Opening reception: Friday, October 28th, 2011, 6-8pm.
FOR IMMEDIATE RELEASE
Geof Oppenheimer: Inside us all there is a part that would like to burn down our own house
October 28th - December 10th, 2011
Ratio 3 is pleased to present Inside us all there is a part that would like to burn down our own house, a solo show of new work by Geof Oppenheimer, October 28th to December 10th, 2011.
Working with diverse media, Oppenheimer takes the formal manifestation of civic value as his subject, interrogating the ways in which political and social structures are encoded in images and objects. It is a practice situated at the intersection of art and politics, but in such a way that neither art nor politics is reducible to the other term.
Included in this exhibit is a new suite of sculptures, collectively titled Modern Ensembles. Working with a pyro-technician formally with the Disney Corporation, Oppenheimer developed a series of custom made charges of various explosive chemicals that where detonated within the voids of ballistic Plexiglas cubes. Having been set off, the detonations leave a residue of the explosion within each cube. It is an aesthetic of violence — a violent history but one that is unmoored from context to become free-floating signifier. This disconnect between violence and context renders the experience of violence abstract as it is freed from politics and morality. With a seductive beauty, these sculptures conflate the traditional ideologies of minimalist sculpture with notions of the corporeal pull of violence that pervades our contemporary world.
A suite of five pigment prints titled Social Failure and Black Signs will be on view as part of the exhibition as well. This project was a culmination of a yearlong research project undertaken at the Special Collections Research Center center at the University of Chicago into the history of twentieth century political interviews. The prints feature excerpts from interviews with political luminaries such as Castro, McNamara, and Reagan, where they discuss the failures in their own ideological systems. The resulting texts, removed from context and held aloft by a hand model become a kind of broadcast as well as poetry of fallibility.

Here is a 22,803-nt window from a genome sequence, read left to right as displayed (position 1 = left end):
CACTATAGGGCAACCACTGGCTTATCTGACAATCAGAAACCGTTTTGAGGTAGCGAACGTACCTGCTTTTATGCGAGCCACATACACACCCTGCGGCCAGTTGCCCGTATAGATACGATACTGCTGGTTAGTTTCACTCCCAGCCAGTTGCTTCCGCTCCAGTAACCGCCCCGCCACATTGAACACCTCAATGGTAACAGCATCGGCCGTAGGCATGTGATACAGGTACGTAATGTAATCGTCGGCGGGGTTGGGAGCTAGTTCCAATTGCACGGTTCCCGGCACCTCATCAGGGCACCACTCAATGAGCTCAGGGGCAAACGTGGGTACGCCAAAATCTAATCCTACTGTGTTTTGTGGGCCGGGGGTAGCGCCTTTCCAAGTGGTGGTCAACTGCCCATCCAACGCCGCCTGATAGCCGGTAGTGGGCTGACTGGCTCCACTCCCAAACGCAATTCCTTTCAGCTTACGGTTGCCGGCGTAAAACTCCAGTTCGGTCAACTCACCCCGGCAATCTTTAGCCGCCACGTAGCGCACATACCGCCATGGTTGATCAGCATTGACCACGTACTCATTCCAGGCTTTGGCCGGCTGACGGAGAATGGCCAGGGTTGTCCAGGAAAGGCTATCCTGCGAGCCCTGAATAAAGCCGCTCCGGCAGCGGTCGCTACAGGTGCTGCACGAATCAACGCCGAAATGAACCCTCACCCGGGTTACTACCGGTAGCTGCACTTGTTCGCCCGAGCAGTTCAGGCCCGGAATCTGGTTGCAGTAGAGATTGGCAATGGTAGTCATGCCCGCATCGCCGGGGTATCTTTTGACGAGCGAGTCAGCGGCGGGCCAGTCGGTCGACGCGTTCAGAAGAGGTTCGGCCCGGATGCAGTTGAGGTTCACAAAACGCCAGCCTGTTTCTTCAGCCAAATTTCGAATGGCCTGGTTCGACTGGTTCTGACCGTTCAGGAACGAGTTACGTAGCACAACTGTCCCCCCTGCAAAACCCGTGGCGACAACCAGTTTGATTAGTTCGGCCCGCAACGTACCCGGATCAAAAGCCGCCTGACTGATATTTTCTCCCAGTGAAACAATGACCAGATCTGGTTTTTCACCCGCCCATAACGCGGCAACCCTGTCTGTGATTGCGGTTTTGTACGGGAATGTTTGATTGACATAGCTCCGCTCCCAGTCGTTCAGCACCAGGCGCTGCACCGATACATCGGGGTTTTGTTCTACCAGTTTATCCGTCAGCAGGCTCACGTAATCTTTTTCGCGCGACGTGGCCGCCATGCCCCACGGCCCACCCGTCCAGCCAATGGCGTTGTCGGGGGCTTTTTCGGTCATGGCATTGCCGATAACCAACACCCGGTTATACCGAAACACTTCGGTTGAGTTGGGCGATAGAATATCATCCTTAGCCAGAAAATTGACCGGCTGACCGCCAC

Also on exhibit is a high definition video, titled Anthems . This four minute and forty-two second video is an investigation into social mapping and pattern-making. For centuries, the pageantry of military spectacle has been an umbrella for people to come together under one body politic. The drum core is a holdover from this cultural history. In the video, a confrontational situation, both visually and sonically, is set up between groupings of musicians marching in formation on screen. Shifting formation, and with superimposed images, the marchers are simultaneously playing four different national anthems. The audio tracks of the performance are highly edited and mixed so that the sounds of the individual anthems are lost in a wall of sound. Over the course for the video the sound and imagery build to a crescendo of incomprehension and then fades out to pure abstract blur that is devoid of any kind of representational mark. It is a violent imposition of different social structures upon one another. Produced with the drum and marching core of Rickover Naval Academy in Chicago, Illinois, Anthems was commissioned by SITE, Santa Fe for the exhibition Agitated Histories.
Geof Oppenheimer was born in Washington, D.C. in 1973. He received his BFA from the Maryland Institute, College of Art (1996) and his MFA from University of California, Berkeley (2001). He has exhibited at The Project, New York (2006 and 2008), Aspen Art Museum (2010), LAX><ART (2009), PS1 Contemporary Arts Center (2006), The Contemporary Museum, Baltimore (2011), and SITE Santa Fe (2011). He currently lives and works in Chicago, where he is an Associate Professor of Practice in the Department of Visual Arts at the University of Chicago. This is his first solo exhibition at Ratio 3.